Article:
The Hague? Think Slobodan Milosevic Think cold-blooded massacres of innocents. Think rape camps. Think war crimes. Think bloodthirsty bemedalled Serbian generals and heartless mustachioed Croatian killers. The last thing you'd think is Bruce MacFarlane.
And you would be wrong.
Almost a year ago--in March, 2008---MacFarlane was appointed by the court in The Hague as a special investigator of a very sensitive case---a case involving one of their own. Now that case has backfired and MacFarlane could wind up on the hot seat himself.
First, a little background.
Florence Hartmann had been the official spokeswoman for Carla Del Ponte, the former prosecutor of the Tribunal, from 2000 to 2006. After she left her job she wrote a book, the contents of which got her charged with contempt of court for telling tales out of school. If convicted, she's looking at up to seven years in prison and/or a fine of 100,000 Euros.
It seems that her 2007 book Paix et Châtiment (Peace and Punishment) "disclose(d) information related to the decisions of the Appeals Chamber dated 20 September 2005 and 6 April 2006, including the contents and purported effect of these decisions, as well as specific reference to the confidential nature of these decisions." Or so the indictment says.
And to make things worse, she's accused of doing it again in an article she wrote entitled “Vital Genocide Documents Concealed” which was published in January, 2008, by the Bosnian Institute.
What's all this highfalutin' lawyer talk mean?
It seems that during the trial of Slobodan Milosevic, the court agreed with the Serbian government to go into closed sessions to see documents from Milosevic's Supreme Defense Council. Serbia was then allowed to redact parts of the evidence before it was put on the public record.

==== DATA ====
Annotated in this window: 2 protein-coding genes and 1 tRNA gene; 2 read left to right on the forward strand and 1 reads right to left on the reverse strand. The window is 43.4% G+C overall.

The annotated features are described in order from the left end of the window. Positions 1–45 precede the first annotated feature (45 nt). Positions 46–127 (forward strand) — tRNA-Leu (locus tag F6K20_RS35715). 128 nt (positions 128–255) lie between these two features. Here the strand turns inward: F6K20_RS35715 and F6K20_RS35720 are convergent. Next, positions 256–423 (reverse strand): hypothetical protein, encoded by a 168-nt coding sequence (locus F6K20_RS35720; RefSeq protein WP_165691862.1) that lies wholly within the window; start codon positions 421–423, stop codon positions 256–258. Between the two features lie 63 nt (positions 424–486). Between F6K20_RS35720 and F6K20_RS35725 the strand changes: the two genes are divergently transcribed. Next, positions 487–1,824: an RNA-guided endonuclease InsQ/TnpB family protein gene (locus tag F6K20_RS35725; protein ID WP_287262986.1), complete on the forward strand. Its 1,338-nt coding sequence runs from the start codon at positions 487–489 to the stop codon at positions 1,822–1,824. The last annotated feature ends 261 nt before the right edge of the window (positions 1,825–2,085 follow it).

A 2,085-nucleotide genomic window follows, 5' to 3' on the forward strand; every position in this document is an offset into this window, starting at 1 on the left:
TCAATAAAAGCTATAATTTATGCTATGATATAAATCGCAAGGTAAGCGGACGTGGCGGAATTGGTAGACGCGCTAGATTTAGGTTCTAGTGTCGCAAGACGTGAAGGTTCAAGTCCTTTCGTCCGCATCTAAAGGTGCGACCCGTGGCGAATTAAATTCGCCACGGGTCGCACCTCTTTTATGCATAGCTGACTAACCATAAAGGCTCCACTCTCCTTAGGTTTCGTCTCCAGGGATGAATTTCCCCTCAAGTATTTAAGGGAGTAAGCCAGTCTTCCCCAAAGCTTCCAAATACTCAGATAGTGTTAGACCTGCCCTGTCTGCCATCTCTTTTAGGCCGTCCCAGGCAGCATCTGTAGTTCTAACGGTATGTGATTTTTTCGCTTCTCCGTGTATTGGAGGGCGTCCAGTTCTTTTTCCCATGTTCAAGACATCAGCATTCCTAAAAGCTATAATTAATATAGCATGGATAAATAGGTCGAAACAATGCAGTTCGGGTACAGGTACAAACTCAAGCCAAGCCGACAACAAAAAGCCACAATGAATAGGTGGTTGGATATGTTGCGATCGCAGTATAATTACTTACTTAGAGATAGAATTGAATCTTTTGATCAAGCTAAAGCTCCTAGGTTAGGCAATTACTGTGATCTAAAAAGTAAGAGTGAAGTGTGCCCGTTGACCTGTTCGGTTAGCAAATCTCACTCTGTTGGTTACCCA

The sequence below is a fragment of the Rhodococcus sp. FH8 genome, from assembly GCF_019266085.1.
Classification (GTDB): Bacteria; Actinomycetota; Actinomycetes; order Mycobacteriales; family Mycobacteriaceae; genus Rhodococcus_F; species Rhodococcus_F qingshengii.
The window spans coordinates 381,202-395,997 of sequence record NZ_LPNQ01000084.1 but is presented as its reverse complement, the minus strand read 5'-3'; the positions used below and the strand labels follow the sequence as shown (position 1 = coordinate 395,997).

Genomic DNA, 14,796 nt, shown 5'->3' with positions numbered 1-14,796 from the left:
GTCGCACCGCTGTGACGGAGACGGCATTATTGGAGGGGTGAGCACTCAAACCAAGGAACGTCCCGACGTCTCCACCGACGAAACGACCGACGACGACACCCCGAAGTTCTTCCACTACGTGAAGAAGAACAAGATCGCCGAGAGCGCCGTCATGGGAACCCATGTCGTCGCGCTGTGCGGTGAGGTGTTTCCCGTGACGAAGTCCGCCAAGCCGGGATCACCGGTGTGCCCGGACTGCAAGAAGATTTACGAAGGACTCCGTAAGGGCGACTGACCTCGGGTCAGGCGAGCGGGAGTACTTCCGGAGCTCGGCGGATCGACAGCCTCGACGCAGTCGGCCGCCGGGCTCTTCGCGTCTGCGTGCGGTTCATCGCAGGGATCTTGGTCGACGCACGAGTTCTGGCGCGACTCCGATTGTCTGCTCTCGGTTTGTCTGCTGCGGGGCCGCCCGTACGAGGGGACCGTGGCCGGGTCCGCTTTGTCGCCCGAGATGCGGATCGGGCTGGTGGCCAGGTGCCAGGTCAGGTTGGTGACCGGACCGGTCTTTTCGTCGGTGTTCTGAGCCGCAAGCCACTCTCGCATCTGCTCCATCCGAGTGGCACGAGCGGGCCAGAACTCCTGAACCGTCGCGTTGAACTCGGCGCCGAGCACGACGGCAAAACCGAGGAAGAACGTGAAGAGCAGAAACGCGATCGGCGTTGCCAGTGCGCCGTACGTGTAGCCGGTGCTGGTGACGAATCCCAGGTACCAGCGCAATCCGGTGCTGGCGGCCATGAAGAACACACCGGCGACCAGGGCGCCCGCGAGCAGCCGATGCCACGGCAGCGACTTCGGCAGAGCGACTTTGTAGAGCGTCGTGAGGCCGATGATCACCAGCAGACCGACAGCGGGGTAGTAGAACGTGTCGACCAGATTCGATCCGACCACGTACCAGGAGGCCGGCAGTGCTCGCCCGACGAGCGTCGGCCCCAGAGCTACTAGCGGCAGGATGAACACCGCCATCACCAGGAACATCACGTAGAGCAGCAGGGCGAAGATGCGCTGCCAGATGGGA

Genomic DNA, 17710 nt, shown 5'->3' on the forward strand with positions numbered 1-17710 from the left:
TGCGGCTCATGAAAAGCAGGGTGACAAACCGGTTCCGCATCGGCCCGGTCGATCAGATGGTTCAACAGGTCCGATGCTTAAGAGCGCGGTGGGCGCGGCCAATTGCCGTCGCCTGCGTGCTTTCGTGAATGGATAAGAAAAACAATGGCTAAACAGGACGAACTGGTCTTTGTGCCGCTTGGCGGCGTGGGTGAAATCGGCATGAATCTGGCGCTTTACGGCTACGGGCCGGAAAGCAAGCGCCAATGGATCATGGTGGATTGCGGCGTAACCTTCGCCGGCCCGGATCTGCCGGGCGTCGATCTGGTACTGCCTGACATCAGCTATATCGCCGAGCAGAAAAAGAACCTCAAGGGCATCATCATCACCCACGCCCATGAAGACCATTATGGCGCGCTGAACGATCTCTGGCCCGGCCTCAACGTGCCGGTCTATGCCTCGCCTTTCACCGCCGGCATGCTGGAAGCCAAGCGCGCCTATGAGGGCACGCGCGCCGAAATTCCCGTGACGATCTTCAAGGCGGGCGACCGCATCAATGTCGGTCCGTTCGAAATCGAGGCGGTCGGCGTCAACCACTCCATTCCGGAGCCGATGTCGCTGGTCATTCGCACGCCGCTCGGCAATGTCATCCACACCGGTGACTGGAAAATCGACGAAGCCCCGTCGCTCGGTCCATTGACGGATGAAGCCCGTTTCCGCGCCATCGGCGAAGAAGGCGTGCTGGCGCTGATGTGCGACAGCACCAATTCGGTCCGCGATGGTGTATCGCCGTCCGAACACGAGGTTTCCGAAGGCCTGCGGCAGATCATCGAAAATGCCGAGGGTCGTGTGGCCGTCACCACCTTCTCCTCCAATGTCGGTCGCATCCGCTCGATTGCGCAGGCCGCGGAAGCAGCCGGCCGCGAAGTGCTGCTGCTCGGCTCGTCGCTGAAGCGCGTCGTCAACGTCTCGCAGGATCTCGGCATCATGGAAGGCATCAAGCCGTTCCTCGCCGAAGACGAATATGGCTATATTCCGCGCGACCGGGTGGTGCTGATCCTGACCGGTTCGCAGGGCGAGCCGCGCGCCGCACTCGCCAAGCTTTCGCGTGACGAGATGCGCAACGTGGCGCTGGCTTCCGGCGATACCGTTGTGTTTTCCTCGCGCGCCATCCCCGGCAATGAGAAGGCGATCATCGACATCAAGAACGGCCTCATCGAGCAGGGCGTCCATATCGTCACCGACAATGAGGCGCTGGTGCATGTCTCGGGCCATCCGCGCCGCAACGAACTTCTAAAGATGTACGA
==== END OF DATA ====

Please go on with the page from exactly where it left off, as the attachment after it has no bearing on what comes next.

At the same time, Bosnia had charged Serbia at the UN court with war crimes. The charges were eventually dismissed, and Hartmann says Bosnia could have proved its case if it had known about the documents withheld by the Serbs in the Milosevic case.
But the fact that the court had seen the documents and had allowed Serbia to withhold some of them from the public was supposed to be a secret.
She decided to tell the secret.
In September, 2008, Bruce MacFarlane was appointed amicus curiae prosecutor in the case. He is preparing to go to trial Feb. 5 and 6 in The Hague.
Up to now, he thought the worst that could happen was to be painted as an enemy of freedom of the press. Hartmann has been giving media interviews in which she is accusing the UN war crimes tribunal of "trying to silence the truth". She's being hailed by supporters as a whistleblower being muzzled by a corrupted court.
And who's doing the muzzling? Our Bruce.
And now things have gotten weirder.
Hartmann traded her French lawyer for a pair of new counsel, Brit Karim Khan and Belgian Guenael Mettraux. Talk about irony, both of them have long experience defending accused war criminals before the UN court, the very people Hartmann wants convicted.
But today they have their sights set on Manitoba Special Agent 204, Bruce MacFarlane.
Hartmann's lawyers are arguing the charges should be dismissed because of irregularities and abuses committed by MacFarlane.
They've filed a number of motions in court, including one to have MacFarlane dismissed. They want the court to call a hearing into their evidence, a hearing where they would put MacFarlane on trial for his alleged abuses and flaws in his investigation.
And for good measure, they said they want to call MacFarlane as a defence witness.
The UN Tribunal says that, usually their proceedings are broadcast (with a 30-minute delay.) If our local television stations know how to tap into the satellite TV broadcasts, we may get to see Manitoba's Bruce MacFarlane in action.
"Se-cret a-a-a-gent man, se-cret a-a-agent man..."